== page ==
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Report (EN)

2007 (EN)
Liver dysfunction in the intensive care unit (EN)

Aspasia Soultati, S.P. Dourakis, Aspasia

Liver dysfunction plays a significant role in the Intensive Care Unit (ICU) patients’ morbidity and mortality. Metabolic, hemodynamic and inflammatory factors contribute in liver damage. Hemorrhagic shock, septic shock, multiple organ dysfunction, acute respiratory dysfunction, metabolic disorders, myocardial dysfunction, infection from hepatitis virus, and therapeutic measures such as blood transfusion, parenteral nutrition, immunosuppresion, and drugs are all recognised as potential clinical situations on the grounds of which liver dysfunction develops. The liver suffers the consequences of shock- or sepsis-inducing circumstances, which alter hepatic circulation parameters, oxygen supply and inflammatory responses at the cellular level. Moreover, the liver is an orchestrator of metabolic arrangements which promote the clearance and production of inflammatory mediators, the scavenging of bacteria, and the synthesis of acute-phase proteins. This balance defines the stage upon which the syndrome of ‘’shock liver” develops. Ischemic hepatitis develops from shock and is characterised by elevated plasma aminotransferase concentrations. ‘ICU jaundice’ emerges later in critical illness, mainly in patients with trauma and sepsis. The commonly reported biochemical abnormality is conjugated hyperbilirubinaemia. The clinical setting suggests that hepatic ischemia and hepatotoxic actions of inflammatory mediators are the main aetiological factors. Cross-talk between hepatocytes, Kupffer cells and endothelial cells, leading to an inflammatory response mediated primarily by tumour necrosis factor-alpha, is pivotal for the development of liver injury at that stage. Although determinations of aminotransferases, coagulation studies, glucose, lactate and bilirubin can detect hepatic injury, they only partially reflect the underlying pathophysiological mechanisms. Both the presence and degree of jaundice are associated with increased mortality in a number of non hepatic ICU diseases. Therapeutic approaches to shock liver focus on the prevention of precipitating causes. Prompt resuscitation, definitive treatment of sepsis, meticulous supportive care, controlling of circulation parameters and metabolism, in addition to the cautious monitoring of therapeutic measures such as intravenous nutrition, mechanical ventilation and catecholamine administration reduce the incidence and severity of liver dysfunction. Only precocious measures can be taken to prevent hepatitis in ICU. Key words: shock liver, hypoxic hepatitis, ischemic hepatitis, shock, multiple organs dysfunction. (EN)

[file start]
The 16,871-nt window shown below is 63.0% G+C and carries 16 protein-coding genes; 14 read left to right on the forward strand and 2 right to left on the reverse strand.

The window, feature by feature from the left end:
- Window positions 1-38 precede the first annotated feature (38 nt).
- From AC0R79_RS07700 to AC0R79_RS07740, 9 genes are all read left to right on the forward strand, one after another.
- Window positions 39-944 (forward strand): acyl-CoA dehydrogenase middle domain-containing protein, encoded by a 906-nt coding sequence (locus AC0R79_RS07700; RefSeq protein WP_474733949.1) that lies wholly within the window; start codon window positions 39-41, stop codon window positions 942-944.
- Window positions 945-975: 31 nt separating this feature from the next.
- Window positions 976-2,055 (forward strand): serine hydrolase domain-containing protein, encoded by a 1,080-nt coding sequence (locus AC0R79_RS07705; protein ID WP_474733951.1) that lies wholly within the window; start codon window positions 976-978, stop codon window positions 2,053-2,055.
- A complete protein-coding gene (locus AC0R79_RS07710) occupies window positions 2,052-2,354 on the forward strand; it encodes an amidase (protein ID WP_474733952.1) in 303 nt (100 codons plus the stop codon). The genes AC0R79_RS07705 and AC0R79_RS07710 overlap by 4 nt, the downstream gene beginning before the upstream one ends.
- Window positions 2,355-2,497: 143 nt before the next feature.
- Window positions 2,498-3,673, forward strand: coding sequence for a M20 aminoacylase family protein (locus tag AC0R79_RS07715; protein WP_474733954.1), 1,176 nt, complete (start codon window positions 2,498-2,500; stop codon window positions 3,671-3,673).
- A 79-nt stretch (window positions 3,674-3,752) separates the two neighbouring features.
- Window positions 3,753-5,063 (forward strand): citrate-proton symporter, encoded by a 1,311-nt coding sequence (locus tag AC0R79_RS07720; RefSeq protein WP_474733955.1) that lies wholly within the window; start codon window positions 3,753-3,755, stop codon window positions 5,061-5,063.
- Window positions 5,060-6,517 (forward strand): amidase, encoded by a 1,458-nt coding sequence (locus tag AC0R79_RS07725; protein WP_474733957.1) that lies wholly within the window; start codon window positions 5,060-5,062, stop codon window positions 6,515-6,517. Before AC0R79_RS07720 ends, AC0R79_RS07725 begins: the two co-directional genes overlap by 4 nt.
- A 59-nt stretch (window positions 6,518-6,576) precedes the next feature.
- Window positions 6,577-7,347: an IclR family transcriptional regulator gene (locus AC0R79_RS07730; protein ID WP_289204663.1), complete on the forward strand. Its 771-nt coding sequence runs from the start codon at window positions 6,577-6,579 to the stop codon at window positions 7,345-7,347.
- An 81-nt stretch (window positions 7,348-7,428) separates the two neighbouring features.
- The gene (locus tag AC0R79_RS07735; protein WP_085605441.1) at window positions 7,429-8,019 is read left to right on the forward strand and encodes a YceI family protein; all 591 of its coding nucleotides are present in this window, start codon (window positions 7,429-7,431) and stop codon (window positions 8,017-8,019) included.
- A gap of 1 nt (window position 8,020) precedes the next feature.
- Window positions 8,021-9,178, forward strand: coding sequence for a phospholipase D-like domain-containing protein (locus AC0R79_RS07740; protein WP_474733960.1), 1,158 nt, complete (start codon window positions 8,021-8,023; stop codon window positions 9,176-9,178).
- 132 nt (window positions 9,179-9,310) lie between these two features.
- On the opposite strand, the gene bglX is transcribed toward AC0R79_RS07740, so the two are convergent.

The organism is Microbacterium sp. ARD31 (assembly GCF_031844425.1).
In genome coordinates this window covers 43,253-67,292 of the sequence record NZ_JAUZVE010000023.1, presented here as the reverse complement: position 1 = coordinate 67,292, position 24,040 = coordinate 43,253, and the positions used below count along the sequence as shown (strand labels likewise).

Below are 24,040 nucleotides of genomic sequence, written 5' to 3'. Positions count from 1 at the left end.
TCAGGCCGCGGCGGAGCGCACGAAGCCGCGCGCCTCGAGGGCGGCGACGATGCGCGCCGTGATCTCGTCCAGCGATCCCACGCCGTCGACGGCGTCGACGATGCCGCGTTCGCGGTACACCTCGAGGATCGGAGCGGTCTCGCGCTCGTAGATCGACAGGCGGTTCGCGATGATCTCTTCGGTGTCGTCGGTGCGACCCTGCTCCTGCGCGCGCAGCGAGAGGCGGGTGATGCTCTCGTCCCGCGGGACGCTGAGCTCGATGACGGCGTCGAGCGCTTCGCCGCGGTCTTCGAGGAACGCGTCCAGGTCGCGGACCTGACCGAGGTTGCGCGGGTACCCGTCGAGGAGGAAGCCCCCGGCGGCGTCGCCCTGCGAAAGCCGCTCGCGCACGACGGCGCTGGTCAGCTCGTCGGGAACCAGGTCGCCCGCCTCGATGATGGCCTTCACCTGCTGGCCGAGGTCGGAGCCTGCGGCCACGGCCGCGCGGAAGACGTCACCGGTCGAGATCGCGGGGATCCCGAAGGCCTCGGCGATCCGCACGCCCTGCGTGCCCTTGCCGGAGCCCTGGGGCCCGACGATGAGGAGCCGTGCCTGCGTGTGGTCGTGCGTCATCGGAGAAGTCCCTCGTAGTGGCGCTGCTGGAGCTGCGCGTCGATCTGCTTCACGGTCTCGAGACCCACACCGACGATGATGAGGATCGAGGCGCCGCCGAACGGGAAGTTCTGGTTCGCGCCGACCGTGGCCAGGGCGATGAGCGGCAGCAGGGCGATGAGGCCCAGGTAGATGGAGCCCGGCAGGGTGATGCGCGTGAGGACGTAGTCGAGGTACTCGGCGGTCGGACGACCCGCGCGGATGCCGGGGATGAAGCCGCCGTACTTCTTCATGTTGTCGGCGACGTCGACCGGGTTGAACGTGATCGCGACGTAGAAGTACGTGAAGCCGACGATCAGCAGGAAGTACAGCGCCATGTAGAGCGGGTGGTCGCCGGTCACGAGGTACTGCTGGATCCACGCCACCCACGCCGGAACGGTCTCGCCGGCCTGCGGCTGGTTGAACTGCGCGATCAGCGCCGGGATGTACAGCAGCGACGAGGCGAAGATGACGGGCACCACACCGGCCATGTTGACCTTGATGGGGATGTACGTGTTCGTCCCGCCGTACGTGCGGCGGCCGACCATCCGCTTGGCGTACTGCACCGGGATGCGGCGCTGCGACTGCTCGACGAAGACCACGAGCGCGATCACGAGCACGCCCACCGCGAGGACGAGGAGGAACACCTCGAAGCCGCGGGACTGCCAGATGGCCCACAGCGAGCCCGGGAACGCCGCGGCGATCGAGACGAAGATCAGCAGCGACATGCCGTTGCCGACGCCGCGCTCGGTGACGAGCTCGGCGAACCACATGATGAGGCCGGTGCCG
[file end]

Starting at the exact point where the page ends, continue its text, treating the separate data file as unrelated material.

Hellenic Society of Gastroenterology (EN)

Annals of Gastroenterology; Volume 18, No 1 (2005) (EN)

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